Hero Mohammed (Information Technology,‘17) is the founder of Potan, a B2B company focused on IT solutions and software development founded in 2020 and based in Sulaimani. With a team of five young professionals as well as clients in Kurdistan, federal Iraq, and internationally, she aims to grow Potan, which builds meaningful and scalable software solutions for companies around the world. Hero is also the founder of Hackasuly, a coding community started in 2017 with the goal of promoting technology and encouraging people to join the tech sector. Their first hackathon event was held in 2017 at AUIS with over 60 participants from different technology backgrounds.
Hero spoke to the AUIS Entrepreneurship and Innovation Center (AEIC) about her journey.
AEIC: Please introduce your business and the story behind it.
Hero Mohammed: Potan is a software solution company. I was working in the tech industry before starting the company so I always looked at the market and how software was developed here. I saw a gap as we got closer to digital transformation. We need more IT skills and we need more companies in the private sector to be involved in the whole transformation. So I thought it would be a good opportunity for me to start Potan and try to be part of this transformation, not only in Kurdistan but across all of Iraq.
AEIC: What inspired you to start your business?
HM: When I was working in the tech industry, I saw very traditional, mostly old technology that we have adapted/picked up a decade ago, so I thought it was my turn to come in and try to modernize technology here as well.
At Potan, we have our own values and vision that we want to implement and that was a big part why I started the company.
Starting your own business or working for someone else affects a person’s perspective. You have to experience different industries, companies, organizations, and institutions in both the private and public sectors just to get the whole idea and the whole image of the industry.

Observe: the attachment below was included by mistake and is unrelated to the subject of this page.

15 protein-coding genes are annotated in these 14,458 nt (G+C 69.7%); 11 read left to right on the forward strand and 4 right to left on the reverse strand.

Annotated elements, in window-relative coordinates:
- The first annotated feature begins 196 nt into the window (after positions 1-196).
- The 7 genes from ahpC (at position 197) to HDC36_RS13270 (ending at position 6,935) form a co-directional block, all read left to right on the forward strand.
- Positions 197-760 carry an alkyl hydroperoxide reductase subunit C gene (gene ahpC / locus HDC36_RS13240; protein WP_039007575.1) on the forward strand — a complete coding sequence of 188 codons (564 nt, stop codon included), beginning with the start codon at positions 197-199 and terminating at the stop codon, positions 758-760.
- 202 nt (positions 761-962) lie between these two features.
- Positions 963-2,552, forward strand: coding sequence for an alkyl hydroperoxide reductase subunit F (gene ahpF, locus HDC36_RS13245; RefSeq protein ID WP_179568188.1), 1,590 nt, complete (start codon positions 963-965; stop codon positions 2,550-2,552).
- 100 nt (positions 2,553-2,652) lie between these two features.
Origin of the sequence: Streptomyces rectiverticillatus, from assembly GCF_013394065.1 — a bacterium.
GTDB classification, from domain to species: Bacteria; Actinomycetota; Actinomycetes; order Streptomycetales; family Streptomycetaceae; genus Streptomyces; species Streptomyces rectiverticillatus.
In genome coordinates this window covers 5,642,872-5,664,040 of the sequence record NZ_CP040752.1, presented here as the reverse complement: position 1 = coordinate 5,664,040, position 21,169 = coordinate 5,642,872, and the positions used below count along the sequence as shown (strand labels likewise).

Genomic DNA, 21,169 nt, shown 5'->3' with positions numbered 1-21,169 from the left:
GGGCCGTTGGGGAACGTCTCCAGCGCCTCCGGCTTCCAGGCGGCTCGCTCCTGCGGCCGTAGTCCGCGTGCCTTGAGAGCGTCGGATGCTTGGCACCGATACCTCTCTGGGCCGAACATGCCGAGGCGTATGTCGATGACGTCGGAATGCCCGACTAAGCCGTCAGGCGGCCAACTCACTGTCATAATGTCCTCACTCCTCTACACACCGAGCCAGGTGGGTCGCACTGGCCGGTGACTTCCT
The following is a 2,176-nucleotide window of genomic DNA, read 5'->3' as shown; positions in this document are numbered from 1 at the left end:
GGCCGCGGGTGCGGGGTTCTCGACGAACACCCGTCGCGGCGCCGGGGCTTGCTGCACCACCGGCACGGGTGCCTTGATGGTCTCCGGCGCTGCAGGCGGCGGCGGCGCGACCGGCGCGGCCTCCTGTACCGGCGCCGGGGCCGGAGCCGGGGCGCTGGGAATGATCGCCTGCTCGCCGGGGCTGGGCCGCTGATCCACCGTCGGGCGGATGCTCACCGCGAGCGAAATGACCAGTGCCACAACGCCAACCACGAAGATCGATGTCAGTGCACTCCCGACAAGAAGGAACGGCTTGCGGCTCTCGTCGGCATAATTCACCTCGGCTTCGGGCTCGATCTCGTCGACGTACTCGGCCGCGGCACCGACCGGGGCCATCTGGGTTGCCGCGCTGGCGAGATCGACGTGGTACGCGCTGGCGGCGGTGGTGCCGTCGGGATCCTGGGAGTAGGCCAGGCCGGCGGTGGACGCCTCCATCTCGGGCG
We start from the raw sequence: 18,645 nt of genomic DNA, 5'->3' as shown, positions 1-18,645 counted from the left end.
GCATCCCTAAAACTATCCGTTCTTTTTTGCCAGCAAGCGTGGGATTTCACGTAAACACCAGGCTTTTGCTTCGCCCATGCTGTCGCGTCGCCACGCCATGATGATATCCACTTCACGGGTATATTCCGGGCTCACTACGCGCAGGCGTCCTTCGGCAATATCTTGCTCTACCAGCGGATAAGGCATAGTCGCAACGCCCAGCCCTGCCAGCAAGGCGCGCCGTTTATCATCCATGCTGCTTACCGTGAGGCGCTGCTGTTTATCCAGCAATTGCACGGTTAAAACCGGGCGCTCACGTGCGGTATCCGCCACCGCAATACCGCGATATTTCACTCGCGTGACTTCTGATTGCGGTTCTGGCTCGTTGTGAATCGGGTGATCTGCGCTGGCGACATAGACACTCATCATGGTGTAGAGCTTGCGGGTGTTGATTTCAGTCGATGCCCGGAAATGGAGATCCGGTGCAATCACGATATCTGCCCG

AEIC: What makes Potan different?
HM: What makes Potan different from other companies is that Potan is not only about doing business, but more about setting values and a vision.
Every company has a different culture and work environment. Unfortunately we don’t have a good working environment here. I have personally experienced working environments that were toxic and did not help employees grow, so I always had this idea to start this for myself; that I could start a company where the people working there actually feel comfortable and the company is helping them grow.
It’s not just about paying salaries or just working; it’s definitely a whole culture.
AEIC: How did you come up with the name Potan?
HM: I was searching for a name in Kurdish that I could relate to from both a business and personal perspective, since from a young age I was interested in mathematics and computer science. After searching for months in Kurdish dictionaries and online, we came up with the name Potan. Potan, or in Kurdish پۆوتان, is used in mathematics to describe the coordinate system (x, y). Mathematics is a fundamental intellectual tool in computing, but computing is also increasingly used as a key component in mathematical problem-solving. At the same time, coordinate geometry is essentially the visualization of everything you do with symbols in algebra and calculus. As someone who has always been in love with mathematics and computer science, I find this connection very beautiful. In addition, I find پۆوتان very euphonious and beautiful in terms of the phonetics of the word in Kurdish.